Well that’s dandy, as far as it goes. And very happy the citizens of Adelaide were to hear it. But the fact is, shifting the deckchairs won’t melt Adelaide’s iceberg. Nor Sydney’s, for that matter. For most cities the real issues are the big structural ones. Like transport, development control and sustainability (who will clean the air, the water, the earth?). Should planners be able to determine where people live and work? Is local democracy in Australia up to it? If the city is small, as in Sydney, how to prevent dominance by special interest groups, whether the lunatic fringe or the big end of town? If the boundaries expand, as Frank Sartor is advocating, what’s to stop the city’s lifeblood draining to the suburbs as it did for the first 150 years?

One of the few to argue for holistic, long-term city-strategy development was, perhaps surprisingly, Peter Verwer, the CEO of the Property Council of Australia, a private lobby group for the rights of urban property owners. Pre-emptively declaring his role as envoy from the dark side while quoting Lenin, Marx and essayist P.J. O’Rourke (“Why do some places prosper and thrive, while other places just suck?”), Verwer took a view both longer and broader than the usual profits-now approach, defending the triple bottom line (including social capital and sustainability), the importance of our powers of forgetfulness in creativity, and the joys of accident and invention in cities.

Verwer talked of “infrastructure obesity”, arguing that “we could wear our cities more lightly”, describing cities as incubators where opportunity, optimism and meaning were essential ingredients. He argued, too, for a new civic model, or structure. Much of the rest was predictable: squashy Tim Costello yearning for old-style parish-pump community (where you exchanged pleasantries with the garage attendant ) and scary British feminist Beatrix Campbell reminding him that old-style community wasn’t necessarily so great for the women and children. By far the most exhilarating talk, though, came from opera impresario and ex-enfant terrible Peter Sellars, the director of the next year’s festival. With the looks and mannerisms of an escaped Muppet, Sellars delivered an unscripted exhortation on the city as a reservoir of “moral force” defined as that which “empowers you to do something extraordinary rather than something expedient”.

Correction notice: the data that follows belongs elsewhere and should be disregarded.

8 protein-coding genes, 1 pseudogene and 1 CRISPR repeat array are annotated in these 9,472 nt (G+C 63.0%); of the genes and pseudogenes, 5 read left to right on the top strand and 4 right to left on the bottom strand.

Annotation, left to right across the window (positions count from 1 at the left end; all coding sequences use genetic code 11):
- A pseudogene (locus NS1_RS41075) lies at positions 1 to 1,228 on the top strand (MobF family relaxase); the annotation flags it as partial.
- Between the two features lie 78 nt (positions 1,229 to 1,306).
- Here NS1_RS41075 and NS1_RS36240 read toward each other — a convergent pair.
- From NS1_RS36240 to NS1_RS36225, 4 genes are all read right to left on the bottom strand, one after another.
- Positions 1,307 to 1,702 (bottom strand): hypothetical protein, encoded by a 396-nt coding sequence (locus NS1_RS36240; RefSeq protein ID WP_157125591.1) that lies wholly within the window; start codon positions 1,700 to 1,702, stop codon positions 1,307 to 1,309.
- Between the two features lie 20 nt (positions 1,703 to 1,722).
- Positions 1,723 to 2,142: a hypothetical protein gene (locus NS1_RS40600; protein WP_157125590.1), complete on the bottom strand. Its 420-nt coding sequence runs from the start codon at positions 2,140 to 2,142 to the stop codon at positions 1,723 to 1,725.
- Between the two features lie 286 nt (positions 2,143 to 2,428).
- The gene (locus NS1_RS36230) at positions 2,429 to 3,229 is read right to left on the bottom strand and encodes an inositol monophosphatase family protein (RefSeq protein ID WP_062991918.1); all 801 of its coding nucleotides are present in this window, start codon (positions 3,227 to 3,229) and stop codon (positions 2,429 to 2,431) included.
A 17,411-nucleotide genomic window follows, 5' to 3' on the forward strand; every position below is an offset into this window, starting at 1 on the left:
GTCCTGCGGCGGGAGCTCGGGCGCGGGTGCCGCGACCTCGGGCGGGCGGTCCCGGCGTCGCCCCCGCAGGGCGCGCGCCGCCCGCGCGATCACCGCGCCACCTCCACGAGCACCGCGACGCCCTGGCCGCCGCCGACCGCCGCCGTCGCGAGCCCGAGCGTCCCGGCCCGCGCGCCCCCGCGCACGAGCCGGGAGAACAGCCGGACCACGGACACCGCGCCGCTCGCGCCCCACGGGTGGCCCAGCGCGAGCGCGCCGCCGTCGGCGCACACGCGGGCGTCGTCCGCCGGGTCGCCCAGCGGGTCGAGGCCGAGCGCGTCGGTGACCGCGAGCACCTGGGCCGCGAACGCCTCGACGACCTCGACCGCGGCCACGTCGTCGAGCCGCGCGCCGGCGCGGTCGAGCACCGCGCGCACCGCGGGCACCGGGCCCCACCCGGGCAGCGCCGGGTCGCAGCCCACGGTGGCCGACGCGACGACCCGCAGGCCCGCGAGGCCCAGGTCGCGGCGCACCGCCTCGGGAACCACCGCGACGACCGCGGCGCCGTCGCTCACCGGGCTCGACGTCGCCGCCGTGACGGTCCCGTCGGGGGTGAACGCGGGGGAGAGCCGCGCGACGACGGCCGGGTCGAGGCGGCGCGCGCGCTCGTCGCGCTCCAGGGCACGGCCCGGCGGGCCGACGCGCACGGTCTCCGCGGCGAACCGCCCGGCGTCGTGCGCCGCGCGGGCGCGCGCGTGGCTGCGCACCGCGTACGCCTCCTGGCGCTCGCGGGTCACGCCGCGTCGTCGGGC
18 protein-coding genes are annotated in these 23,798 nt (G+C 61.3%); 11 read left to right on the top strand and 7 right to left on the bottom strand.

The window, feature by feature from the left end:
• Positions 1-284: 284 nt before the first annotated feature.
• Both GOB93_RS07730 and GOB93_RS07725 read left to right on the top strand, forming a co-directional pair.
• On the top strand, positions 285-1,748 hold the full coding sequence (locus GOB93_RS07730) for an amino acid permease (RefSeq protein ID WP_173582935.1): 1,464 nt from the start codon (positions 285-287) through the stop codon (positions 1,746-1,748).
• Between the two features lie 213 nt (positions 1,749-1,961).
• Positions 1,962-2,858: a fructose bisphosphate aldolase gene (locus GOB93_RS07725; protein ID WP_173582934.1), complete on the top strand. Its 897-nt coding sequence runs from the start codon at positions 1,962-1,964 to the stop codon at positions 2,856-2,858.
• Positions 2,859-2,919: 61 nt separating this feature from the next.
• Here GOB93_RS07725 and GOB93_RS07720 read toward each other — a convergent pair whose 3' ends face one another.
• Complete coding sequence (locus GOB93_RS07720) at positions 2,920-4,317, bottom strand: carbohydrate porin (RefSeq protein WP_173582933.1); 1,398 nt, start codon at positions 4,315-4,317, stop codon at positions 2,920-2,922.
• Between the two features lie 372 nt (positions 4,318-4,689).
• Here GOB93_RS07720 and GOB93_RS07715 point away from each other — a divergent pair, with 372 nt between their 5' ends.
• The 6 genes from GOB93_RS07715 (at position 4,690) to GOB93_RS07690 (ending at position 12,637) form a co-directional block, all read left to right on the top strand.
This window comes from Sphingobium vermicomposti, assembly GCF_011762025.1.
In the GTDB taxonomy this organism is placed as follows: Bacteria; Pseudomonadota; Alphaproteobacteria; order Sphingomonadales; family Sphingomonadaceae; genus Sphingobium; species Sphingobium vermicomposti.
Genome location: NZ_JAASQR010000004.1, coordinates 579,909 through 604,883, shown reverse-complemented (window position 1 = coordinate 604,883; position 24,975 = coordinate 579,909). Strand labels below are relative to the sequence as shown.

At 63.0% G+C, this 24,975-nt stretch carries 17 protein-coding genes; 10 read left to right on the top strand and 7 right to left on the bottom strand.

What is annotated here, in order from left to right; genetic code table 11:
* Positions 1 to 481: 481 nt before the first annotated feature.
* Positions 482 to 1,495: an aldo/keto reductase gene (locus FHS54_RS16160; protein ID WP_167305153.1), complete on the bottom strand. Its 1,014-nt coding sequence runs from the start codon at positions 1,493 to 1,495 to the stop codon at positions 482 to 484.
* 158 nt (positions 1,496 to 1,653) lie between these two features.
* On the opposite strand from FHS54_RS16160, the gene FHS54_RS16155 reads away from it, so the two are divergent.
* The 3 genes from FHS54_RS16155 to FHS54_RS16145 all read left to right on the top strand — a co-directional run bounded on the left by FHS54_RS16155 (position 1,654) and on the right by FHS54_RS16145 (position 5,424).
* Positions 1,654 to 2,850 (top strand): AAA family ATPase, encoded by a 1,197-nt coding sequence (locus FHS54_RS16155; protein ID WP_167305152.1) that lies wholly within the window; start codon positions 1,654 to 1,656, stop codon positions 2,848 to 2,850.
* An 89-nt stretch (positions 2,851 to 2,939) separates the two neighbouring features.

Sellars implored his audience to “get the fact that the whole world is not just a big shopping mall” and that “people bled and died so that you can have your choice of cappuccino or latte”. Citing Florence, Italy, as well as Florence, Arizona, he insisted that “stones speak”, waxing passionate on the value of art and architecture as sources of inspiration and of “moral courage, so that you’re not going through life as your own private problem”.

Assuring his audience that cities are about “taking on complexity and diversity”, he chided them, too, for Adelaide’s residual Cal-vinism, arguing “there should be more pleasure, and more pleasure in pleasure. It’s fun and it’s the only thing that makes money.” Only afterwards do you wonder whether it was for real or maybe just another little piece of FLUF.


Illus: Richard Francis-Jones outside the Eastern Avenue complex, which he designed, at Sydney University.

Photo: Penny Bradfield